Tuesday, 27 June 2017

Keep dancing! 90-year-old with new hips still does tap

Keep dancing! 90-year-old with new hips still does tap

A WOMAN has returned to tap dancing — at the age of 90.

Margaret Smallbone, of Mountfield, Goring, is one of 14 women who attend a weekly class led by 86-year-old dance teacher Barbara George, of Croft Way,Woodcote.

The former careers adviser has been going to the sessions since Mrs George launched them in the Seventies.

But in recent months she had only been able to watch her fellow students practise and socialise with them afterwards.

Mrs Smallbone was concerned about falling and hurting herself if she took part as she has had both hips replaced.

However, recently she tried just a few steps with success and now dances for about 30 minutes of each hour-long class at Whitchurch village hall.

Mrs Smallbone, who still wears a pair of tap shoes bought more than 25 years ago, is the oldest member of the group, whose average age is about 75.

The women, who come from Woodcote, Whitchurch, Goring and Caversham, are accompanied each week by pianist Carole Wylie, who lives in Woodcote.

Mrs Smallbone, who turned 90 in April, said: “I have to sit down regularly and pace myself but I’m sure that dancing has played a big part in keeping me healthy.

“I’ve often mentioned it to various doctors and consultants and they’ve always encouraged me to keep it up as long as I don’t take on too much weight, so I can’t do any jumps.

“My balance isn’t too great and I don’t know how Barbara keeps it up as she’s not much younger than me.

“She always comes up with brilliant choreography and that’s a big part of why everyone keeps coming back.

“It’s so much fun because it makes you smile and we always have a really good laugh, which is what it’s all about. I love the rhythm and the piano and whenever we get into a terrible mess we just laugh until the tears are running.”

Mrs Smallbone, who has two children and two grandchldren, grew up in Tilehurst and moved to Goring with her late husband Peter in 1965. She retired in 1992.

She joined Mrs George’s class on the recommendation of a friend who attended when it was held at Storton Lodge in Goring.

The group relocated to Whitchurch after Storton Lodge was rebuilt in the Nineties and the new floor was too slippery for dancing.

Over the decades, Mrs Smallbone has taken part in numerous shows throughout the area and performed at various private functions with the group.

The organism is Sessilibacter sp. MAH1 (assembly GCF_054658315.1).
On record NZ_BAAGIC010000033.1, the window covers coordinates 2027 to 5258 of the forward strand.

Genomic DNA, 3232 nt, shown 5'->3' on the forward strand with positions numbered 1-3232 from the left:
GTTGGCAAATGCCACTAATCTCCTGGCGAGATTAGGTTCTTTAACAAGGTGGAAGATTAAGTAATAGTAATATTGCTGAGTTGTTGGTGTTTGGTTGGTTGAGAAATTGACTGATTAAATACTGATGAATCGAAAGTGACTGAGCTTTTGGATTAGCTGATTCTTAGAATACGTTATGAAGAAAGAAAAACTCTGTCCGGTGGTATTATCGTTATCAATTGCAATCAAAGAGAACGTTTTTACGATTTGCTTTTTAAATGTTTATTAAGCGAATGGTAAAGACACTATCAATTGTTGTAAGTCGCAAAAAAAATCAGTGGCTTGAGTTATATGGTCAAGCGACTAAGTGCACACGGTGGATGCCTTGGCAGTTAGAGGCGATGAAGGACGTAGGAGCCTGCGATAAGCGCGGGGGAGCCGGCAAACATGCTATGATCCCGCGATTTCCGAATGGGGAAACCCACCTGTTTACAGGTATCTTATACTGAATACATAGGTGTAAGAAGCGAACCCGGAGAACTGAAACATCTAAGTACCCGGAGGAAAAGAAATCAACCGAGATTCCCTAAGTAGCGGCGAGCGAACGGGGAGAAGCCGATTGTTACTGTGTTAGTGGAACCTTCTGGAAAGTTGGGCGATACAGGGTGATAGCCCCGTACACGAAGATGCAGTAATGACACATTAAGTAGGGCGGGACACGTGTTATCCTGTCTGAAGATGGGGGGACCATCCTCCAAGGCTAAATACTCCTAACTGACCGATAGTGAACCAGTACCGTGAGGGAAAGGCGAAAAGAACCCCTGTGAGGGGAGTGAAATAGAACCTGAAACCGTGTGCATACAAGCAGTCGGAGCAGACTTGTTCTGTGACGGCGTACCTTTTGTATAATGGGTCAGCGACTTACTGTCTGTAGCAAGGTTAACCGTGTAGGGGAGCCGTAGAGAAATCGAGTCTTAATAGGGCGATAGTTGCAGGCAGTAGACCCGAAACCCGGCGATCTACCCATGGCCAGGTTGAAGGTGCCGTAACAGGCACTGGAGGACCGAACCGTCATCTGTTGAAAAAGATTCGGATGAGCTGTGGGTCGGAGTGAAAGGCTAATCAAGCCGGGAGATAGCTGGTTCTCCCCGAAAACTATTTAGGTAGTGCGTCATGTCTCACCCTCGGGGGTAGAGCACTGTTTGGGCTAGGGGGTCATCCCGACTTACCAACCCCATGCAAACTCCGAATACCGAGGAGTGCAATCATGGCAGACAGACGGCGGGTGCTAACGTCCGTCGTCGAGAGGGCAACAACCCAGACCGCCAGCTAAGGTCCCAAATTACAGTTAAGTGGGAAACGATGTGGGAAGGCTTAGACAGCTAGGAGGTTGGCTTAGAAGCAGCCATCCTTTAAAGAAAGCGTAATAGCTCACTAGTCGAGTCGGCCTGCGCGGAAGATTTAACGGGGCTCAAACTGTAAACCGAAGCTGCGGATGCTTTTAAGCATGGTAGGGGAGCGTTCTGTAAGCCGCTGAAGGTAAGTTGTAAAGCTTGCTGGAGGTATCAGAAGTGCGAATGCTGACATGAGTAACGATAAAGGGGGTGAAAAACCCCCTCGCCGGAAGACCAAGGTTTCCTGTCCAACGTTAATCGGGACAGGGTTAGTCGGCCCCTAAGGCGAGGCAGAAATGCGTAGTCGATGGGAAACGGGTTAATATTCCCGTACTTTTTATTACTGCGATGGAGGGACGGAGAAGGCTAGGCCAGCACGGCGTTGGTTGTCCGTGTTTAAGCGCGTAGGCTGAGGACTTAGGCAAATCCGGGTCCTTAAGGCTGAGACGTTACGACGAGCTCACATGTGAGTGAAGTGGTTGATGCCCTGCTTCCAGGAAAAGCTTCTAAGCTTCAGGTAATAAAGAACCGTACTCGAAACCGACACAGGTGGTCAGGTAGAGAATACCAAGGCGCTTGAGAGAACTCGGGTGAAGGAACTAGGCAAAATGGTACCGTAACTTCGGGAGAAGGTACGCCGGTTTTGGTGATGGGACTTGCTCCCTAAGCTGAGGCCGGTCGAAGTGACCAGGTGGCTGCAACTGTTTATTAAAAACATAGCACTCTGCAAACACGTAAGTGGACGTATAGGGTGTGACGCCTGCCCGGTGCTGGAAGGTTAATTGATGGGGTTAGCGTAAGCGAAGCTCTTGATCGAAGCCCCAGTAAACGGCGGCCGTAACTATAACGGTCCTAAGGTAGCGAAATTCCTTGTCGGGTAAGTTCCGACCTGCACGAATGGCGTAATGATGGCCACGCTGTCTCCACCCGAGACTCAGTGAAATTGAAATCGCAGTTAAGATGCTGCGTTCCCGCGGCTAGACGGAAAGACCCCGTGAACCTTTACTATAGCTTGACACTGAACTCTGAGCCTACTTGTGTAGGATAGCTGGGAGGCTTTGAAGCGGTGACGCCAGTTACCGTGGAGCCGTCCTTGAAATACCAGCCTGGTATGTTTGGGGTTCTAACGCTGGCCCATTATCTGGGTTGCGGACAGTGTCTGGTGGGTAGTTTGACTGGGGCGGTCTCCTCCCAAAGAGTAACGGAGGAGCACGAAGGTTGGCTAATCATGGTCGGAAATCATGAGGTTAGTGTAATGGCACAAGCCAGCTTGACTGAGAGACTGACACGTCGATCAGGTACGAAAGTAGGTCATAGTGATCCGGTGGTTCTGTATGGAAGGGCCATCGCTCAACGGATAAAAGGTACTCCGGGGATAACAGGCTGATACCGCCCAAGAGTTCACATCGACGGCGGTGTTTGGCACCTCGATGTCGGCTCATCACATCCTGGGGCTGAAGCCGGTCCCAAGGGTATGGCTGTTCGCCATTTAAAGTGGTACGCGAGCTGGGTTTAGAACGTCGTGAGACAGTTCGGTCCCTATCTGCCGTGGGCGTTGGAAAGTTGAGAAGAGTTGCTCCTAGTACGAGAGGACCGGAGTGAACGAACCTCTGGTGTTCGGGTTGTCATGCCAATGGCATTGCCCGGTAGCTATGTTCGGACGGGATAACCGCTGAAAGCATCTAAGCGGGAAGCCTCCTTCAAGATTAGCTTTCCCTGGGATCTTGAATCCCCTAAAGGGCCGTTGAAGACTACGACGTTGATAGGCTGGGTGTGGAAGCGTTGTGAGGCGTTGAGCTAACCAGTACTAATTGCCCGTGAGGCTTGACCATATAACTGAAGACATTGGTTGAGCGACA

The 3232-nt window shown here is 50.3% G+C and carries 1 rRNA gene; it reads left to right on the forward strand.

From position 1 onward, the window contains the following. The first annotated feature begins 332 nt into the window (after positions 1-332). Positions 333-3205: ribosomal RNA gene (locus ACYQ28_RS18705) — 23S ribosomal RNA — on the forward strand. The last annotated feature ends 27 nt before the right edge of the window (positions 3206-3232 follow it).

In 1986 she was one of six students who travelled to London to take the Imperial Society of Teachers of Dancing grade II exam in popular tap.

She was commended by the examiner who praised her “pleasing presentation”, “clear and rhythmical footwork” and “good poise and posture”.

Mrs Smallbone first became interested in tap dancing as a girl when she would watch Shirley Temple in films at the Rex Cinema in Tilehurst. She even learned some basic footwork from friends who were taking lessons. However, it wasn’t until she was in her fifties that she finally took it up.

“It seems a long time ago now,” said Mrs Smallbone. “I’ve always been quite an active person so when I learned about the class I thought I’d give it a go.

“I took to it pretty well from the beginning as I’d learned a few basic taps and steps from a friend who lived next door but one as a child.

“Barbara pushed me into doing the grade II test as she’s always been a hard taskmaster. I wasn’t exactly like Ginger Rogers but I remember it was good fun and we all passed.

“There’s a nucleus of core members who’ve been doing this for years and I don’t think we’ll ever give it up because we’re all a bit nutty and we love it so much.

“I remember when I turned 80 I was wondering how much longer I could keep going but 10 years on I’m determined to keep going for as long as I’m able. I’ve never felt like not going.

“When you’re living on your own, you need good company and I know I can visit the group, have a laugh and a chat, then make a fool of myself and it won’t matter two hoots.”

Mrs George grew up in Wargrave and started teaching dance when she was 18. She moved to Woodcote with her late husband Clive in 1962 and for many years ran a keep-fit class at Langtree School.

Mrs George said: “Everyone in my group has a great laugh and it’s a good way to keep your mind and body in shape.

“I’ve suggested winding it up a few times in the last five years but people insist that I should keep going.

“Most of the members are quite long-standing and Margaret was one of the first to join. We’ve all got our problems as we’re getting on a bit but when the music starts we all get going.

“If something does go wrong, everybody will be in stitches and it takes 10 minutes to get everyone back to square one.

“It’s lovely to see Margaret giving it a go again. Like many of us, she struggles with her balance but it’s like riding a bike — you never forget it completely and she’s still got it.

“I think at any age you mustn’t have the attitude that ‘this or that could go wrong’. You have to just take a positive outlook and think ‘I’m going to do it’.”

Last year, Doreen Pechey, a 71-year-old former engineer and mathematician from Crays Pond, achieved the Royal Academy of Dance’s grade VI ballet exam despite having had knee surgery in 2010 and 2014.

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